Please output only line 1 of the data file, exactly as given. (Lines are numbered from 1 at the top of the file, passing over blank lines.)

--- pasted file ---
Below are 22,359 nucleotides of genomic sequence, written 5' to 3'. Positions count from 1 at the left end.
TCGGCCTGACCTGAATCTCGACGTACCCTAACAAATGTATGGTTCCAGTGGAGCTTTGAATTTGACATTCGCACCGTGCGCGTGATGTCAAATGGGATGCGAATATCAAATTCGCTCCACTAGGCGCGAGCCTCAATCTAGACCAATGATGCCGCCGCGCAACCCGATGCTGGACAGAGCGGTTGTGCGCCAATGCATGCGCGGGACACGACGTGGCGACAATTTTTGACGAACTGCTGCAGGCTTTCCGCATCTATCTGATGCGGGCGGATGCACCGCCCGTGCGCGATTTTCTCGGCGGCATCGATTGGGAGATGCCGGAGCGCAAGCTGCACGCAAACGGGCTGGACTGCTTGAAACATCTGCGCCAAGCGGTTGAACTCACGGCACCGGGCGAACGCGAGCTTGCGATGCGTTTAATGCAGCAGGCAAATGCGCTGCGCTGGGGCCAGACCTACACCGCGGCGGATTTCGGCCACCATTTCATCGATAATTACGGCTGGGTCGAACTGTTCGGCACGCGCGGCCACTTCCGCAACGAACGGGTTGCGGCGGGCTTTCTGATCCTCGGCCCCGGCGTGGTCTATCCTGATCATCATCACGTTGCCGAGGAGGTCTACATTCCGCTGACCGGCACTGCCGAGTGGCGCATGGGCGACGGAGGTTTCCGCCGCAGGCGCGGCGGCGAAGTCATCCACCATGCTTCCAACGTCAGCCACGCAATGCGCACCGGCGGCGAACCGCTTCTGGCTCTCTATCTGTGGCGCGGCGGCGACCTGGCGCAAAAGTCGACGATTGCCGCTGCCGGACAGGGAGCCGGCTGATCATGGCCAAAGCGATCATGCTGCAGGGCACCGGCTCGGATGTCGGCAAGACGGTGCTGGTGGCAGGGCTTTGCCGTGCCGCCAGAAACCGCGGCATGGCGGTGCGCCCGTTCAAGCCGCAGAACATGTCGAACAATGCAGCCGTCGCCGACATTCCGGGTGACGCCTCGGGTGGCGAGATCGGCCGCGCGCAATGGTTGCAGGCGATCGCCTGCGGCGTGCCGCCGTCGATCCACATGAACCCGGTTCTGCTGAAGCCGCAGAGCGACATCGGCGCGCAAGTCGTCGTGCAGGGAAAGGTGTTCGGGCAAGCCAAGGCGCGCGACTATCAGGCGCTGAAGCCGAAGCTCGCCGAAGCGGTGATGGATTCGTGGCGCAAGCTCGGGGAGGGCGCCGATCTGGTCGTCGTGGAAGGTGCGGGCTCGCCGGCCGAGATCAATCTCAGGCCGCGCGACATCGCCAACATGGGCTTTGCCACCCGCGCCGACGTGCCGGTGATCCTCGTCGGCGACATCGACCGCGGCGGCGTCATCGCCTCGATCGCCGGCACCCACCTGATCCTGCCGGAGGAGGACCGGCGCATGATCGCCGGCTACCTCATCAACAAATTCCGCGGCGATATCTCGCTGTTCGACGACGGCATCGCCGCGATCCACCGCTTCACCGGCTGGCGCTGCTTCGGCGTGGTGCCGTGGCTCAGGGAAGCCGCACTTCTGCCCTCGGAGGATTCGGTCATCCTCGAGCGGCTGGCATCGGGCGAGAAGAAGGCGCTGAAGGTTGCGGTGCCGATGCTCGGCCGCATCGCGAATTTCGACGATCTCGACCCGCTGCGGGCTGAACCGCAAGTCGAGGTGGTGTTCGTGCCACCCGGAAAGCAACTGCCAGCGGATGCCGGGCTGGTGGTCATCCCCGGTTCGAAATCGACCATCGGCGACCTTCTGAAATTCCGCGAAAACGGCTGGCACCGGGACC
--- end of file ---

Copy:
Below are 22,359 nucleotides of genomic sequence, written 5' to 3'. Positions count from 1 at the left end.